The Keystone XL setup

January 19th, 2012

By now, you’ve likely heard the news that Pres. Obama has rejected the Keystone XL pipeline; though rejected may be too strong a word. Punted is more like it, since the pipeline’s builder, TransCanada, will be allowed to reapply for a new permit. But for now, it’s a victory, and everyone who protested and marched and called their Congressperson certainly deserves a thank you.

The Republicans deserved this, of course. They were the ones who placed a rider in the payroll tax cut extension forcing Obama to either reject or approve the pipeline by Feb. 21. What a ridiculously short and arbitrary deadline. Did they think Obama (and the State Department) would approve such a far-reaching project without having adequate time to study its potential risks?

The rub is: Of course not. It was a setup.

The Republicans put that provision in the legislation because they knew that Obama — or any sensible person, for that matter — would be forced to reject it, and then they could call him out for being a job-killer and make him look bad in his bid for reelection.

Nevermind that Cornell University says the pipeline could actually cost us jobs. Look for Republicans to stick to those ridiculously inflated TransCanada numbers in the months ahead.

Is anyone else insulted that the Republicans think we’re that stupid?

–Jennifer Grayson

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Photo via Flickr: MillionsAgainstMonsanto

Happy New Year! Or not: I had every intention of starting off 2012 with a bucket of rainbows, but first, some important — though lamentable — news that can’t be ignored (although most everyone else seem to have done just that; this news came out last week). Props to The San Francisco Chronicle for not letting what had seemed like a much-anticipated decision about whether to allow the planting of genetically modified alfalfa slip under the radar:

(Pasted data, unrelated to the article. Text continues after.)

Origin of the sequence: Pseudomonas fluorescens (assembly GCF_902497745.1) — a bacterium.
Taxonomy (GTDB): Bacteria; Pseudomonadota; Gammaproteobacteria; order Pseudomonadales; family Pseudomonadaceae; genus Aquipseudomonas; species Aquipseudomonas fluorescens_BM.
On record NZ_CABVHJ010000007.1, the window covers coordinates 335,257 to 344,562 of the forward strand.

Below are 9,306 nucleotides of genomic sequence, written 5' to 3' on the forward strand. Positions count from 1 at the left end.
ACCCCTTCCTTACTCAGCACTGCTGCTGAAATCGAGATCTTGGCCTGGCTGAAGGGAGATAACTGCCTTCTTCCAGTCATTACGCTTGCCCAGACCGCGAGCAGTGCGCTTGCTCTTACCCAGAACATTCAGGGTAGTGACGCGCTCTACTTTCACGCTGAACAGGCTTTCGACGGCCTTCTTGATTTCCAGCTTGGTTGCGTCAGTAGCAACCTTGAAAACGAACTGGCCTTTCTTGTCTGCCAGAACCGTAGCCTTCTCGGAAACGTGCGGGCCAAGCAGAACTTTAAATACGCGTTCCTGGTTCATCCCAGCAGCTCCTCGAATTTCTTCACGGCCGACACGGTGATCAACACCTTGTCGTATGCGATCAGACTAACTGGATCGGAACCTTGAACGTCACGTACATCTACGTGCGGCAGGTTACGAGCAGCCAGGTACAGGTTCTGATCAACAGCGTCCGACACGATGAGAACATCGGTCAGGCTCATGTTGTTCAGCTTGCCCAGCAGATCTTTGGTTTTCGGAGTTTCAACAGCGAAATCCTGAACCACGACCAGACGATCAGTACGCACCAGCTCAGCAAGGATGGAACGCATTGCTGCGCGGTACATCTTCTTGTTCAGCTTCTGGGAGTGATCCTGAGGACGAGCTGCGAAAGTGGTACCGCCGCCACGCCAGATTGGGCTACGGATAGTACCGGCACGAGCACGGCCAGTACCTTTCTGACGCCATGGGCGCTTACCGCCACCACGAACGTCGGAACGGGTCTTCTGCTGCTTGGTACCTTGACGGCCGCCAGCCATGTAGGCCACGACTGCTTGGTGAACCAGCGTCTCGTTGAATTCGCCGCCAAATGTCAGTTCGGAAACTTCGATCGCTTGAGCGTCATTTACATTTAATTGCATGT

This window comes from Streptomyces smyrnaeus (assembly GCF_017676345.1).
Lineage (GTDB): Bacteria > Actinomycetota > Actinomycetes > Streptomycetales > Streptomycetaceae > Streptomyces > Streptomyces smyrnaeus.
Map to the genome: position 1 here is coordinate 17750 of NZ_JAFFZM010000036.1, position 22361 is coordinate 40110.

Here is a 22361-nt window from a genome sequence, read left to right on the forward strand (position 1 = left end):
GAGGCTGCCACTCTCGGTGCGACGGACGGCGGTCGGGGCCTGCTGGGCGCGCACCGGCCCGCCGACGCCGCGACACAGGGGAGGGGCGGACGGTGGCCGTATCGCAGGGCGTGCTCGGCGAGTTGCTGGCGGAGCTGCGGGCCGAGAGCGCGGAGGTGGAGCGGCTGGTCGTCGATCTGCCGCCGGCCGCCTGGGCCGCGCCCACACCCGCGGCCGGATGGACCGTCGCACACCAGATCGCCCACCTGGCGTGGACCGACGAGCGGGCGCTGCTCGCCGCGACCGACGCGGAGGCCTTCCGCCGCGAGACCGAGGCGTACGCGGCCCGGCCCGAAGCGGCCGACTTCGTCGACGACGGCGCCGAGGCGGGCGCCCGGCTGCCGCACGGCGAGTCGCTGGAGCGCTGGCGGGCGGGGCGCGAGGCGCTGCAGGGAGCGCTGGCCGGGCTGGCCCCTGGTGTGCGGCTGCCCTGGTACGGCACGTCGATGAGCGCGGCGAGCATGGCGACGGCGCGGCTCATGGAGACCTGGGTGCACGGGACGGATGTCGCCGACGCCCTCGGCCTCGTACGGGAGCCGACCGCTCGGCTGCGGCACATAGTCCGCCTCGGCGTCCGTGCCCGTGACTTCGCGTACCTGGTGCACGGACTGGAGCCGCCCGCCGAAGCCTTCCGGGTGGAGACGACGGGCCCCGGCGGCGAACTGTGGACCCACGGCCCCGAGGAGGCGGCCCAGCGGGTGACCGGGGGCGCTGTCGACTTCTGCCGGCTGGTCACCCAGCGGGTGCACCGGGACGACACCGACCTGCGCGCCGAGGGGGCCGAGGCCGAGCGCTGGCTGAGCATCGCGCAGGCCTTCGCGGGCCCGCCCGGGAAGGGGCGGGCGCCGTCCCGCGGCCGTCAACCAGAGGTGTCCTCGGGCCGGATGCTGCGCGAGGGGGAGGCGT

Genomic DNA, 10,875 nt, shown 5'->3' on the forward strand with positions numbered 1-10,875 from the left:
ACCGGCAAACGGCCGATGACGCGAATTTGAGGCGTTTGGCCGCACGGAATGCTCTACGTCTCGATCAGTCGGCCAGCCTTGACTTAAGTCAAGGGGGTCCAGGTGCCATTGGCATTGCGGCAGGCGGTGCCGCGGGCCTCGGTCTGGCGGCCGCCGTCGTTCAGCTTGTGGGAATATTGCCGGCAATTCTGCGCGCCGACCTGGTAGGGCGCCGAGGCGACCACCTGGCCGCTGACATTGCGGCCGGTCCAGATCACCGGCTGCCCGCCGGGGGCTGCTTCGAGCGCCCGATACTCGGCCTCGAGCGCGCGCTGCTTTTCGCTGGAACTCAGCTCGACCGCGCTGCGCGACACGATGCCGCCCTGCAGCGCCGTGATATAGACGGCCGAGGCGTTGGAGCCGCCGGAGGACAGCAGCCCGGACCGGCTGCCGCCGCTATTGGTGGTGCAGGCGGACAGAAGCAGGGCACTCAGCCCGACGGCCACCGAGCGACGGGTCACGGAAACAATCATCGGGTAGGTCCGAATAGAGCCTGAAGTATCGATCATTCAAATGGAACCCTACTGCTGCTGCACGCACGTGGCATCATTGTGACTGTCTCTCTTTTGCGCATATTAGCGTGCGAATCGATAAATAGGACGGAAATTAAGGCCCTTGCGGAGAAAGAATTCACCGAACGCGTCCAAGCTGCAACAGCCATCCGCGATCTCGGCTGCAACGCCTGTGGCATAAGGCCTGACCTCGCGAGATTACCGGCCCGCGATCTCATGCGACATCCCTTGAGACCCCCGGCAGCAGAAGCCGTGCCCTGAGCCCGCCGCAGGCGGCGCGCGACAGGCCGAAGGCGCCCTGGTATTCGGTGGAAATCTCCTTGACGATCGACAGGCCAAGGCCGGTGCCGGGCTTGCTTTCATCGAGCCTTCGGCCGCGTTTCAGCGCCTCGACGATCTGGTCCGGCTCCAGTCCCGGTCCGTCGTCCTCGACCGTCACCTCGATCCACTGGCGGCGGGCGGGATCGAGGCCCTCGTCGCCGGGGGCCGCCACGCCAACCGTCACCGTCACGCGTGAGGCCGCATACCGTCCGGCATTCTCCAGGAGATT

A federal judge has upheld the government’s decision to let the nation’s alfalfa growers plant the genetically engineered, herbicide-resistant strain manufactured by Monsanto Co., saying the alleged risk of contaminating other crops does not require regulators to impose buffer zones.

The U.S. Department of Agriculture approved the use of Roundup Ready alfalfa — so named because it is designed to withstand Monsanto’s Roundup herbicide — in January 2011, ending a nationwide ban that another judge had imposed in March 2007.

The action was challenged by a group of alfalfa farmers who said they feared that the Monsanto product, spread by winds and bees, would pollinate their crops and take over their fields. Thursday, however, U.S. District Judge Samuel Conti of San Francisco said the USDA had acted within its authority.

Federal law does not require the department to “account for the effects of cross-pollination on other commercial crops” in assessing the risks posed by a new crop, Conti said.

Translation? GM alfalfa is free to blow around and contaminate (“cross-pollinate”) the fields of organic alfalfa (“other commercial crops”) that feed our nation’s organic dairy cows. USDA doesn’t have to worry about it. But you do: As Gaius Publius has reported over at Americablog, this could mean the end of organic, at least as we know it.

As of now, there are plans to appeal. I’ll keep you posted.

–Jennifer Grayson

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